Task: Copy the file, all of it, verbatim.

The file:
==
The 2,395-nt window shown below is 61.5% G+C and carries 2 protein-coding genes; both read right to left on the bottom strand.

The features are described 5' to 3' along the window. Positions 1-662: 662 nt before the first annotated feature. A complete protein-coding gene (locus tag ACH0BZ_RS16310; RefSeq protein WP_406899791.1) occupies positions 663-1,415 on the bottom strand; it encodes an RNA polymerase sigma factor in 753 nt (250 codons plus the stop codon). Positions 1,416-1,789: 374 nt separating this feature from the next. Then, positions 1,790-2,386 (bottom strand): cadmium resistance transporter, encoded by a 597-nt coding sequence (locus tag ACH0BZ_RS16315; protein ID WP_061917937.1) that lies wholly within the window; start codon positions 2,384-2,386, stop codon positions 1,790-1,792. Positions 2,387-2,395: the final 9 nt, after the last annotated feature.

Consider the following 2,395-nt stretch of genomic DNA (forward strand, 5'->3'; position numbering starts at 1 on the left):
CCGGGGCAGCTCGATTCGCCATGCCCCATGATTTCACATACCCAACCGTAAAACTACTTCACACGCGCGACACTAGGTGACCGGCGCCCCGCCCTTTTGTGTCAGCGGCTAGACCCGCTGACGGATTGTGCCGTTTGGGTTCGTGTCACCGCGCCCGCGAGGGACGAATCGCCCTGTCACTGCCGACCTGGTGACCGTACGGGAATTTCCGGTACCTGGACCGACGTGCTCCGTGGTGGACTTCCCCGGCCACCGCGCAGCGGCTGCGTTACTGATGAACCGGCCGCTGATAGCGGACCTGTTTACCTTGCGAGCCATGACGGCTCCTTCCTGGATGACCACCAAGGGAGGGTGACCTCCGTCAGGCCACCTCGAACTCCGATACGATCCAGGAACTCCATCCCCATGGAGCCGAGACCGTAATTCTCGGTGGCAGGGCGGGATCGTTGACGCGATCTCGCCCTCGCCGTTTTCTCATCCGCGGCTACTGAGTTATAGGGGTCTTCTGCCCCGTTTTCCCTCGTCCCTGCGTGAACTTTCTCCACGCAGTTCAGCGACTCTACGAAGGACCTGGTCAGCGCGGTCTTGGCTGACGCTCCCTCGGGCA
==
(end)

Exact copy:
The 2,395-nt window shown below is 61.5% G+C and carries 2 protein-coding genes; both read right to left on the bottom strand.

The features are described 5' to 3' along the window. Positions 1-662: 662 nt before the first annotated feature. A complete protein-coding gene (locus tag ACH0BZ_RS16310; RefSeq protein WP_406899791.1) occupies positions 663-1,415 on the bottom strand; it encodes an RNA polymerase sigma factor in 753 nt (250 codons plus the stop codon). Positions 1,416-1,789: 374 nt separating this feature from the next. Then, positions 1,790-2,386 (bottom strand): cadmium resistance transporter, encoded by a 597-nt coding sequence (locus tag ACH0BZ_RS16315; protein ID WP_061917937.1) that lies wholly within the window; start codon positions 2,384-2,386, stop codon positions 1,790-1,792. Positions 2,387-2,395: the final 9 nt, after the last annotated feature.

Consider the following 2,395-nt stretch of genomic DNA (forward strand, 5'->3'; position numbering starts at 1 on the left):
CCGGGGCAGCTCGATTCGCCATGCCCCATGATTTCACATACCCAACCGTAAAACTACTTCACACGCGCGACACTAGGTGACCGGCGCCCCGCCCTTTTGTGTCAGCGGCTAGACCCGCTGACGGATTGTGCCGTTTGGGTTCGTGTCACCGCGCCCGCGAGGGACGAATCGCCCTGTCACTGCCGACCTGGTGACCGTACGGGAATTTCCGGTACCTGGACCGACGTGCTCCGTGGTGGACTTCCCCGGCCACCGCGCAGCGGCTGCGTTACTGATGAACCGGCCGCTGATAGCGGACCTGTTTACCTTGCGAGCCATGACGGCTCCTTCCTGGATGACCACCAAGGGAGGGTGACCTCCGTCAGGCCACCTCGAACTCCGATACGATCCAGGAACTCCATCCCCATGGAGCCGAGACCGTAATTCTCGGTGGCAGGGCGGGATCGTTGACGCGATCTCGCCCTCGCCGTTTTCTCATCCGCGGCTACTGAGTTATAGGGGTCTTCTGCCCCGTTTTCCCTCGTCCCTGCGTGAACTTTCTCCACGCAGTTCAGCGACTCTACGAAGGACCTGGTCAGCGCGGTCTTGGCTGACGCTCCCTCGGGCA